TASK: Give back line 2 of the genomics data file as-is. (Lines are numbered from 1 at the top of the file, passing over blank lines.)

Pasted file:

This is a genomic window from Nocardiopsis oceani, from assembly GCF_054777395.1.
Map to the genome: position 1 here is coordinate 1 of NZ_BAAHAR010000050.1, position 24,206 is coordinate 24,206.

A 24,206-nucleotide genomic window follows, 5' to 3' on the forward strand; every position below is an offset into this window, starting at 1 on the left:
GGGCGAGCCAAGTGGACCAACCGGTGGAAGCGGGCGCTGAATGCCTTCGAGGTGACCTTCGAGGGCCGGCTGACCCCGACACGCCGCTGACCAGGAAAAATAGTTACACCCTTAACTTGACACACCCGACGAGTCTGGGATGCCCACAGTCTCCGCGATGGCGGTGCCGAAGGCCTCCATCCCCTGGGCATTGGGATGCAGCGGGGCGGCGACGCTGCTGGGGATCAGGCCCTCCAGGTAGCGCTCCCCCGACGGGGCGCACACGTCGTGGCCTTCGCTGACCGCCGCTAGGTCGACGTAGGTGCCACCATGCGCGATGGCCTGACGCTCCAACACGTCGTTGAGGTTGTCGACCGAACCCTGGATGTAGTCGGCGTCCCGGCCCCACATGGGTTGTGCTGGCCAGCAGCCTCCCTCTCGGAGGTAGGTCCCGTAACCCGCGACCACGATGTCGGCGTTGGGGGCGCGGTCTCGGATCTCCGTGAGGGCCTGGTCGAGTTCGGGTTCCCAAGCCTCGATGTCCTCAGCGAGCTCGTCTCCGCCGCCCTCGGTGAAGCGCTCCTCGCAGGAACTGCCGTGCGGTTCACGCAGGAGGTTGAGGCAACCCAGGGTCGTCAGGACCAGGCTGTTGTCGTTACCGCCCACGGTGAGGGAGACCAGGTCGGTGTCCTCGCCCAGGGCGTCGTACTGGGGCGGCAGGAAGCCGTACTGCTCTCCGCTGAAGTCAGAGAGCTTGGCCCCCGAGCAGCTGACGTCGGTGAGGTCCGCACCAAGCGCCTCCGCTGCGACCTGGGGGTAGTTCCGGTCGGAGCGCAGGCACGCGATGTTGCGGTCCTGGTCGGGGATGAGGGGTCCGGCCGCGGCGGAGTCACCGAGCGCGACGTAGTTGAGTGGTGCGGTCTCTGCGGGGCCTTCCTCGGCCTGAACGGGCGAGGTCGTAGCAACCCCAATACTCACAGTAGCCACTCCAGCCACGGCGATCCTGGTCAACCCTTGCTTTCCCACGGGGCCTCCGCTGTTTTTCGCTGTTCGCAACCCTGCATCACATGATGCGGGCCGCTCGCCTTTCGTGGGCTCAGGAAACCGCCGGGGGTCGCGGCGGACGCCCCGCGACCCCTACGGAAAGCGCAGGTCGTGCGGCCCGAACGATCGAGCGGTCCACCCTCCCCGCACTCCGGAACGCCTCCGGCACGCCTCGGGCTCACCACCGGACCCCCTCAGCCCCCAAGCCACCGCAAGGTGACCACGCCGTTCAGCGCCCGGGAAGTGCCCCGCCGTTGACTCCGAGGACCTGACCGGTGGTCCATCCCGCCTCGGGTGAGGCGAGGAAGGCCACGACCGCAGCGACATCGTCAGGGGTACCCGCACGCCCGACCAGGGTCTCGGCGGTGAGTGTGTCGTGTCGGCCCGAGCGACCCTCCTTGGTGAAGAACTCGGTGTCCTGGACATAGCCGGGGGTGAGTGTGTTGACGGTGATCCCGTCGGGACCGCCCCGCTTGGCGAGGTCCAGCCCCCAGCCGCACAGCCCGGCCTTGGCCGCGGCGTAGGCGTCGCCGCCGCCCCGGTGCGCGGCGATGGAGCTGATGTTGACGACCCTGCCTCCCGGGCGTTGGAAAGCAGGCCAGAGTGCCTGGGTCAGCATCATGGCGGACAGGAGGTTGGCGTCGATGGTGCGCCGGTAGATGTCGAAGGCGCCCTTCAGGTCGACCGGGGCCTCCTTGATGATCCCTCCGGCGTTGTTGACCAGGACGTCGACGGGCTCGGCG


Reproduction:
Map to the genome: position 1 here is coordinate 1 of NZ_BAAHAR010000050.1, position 24,206 is coordinate 24,206.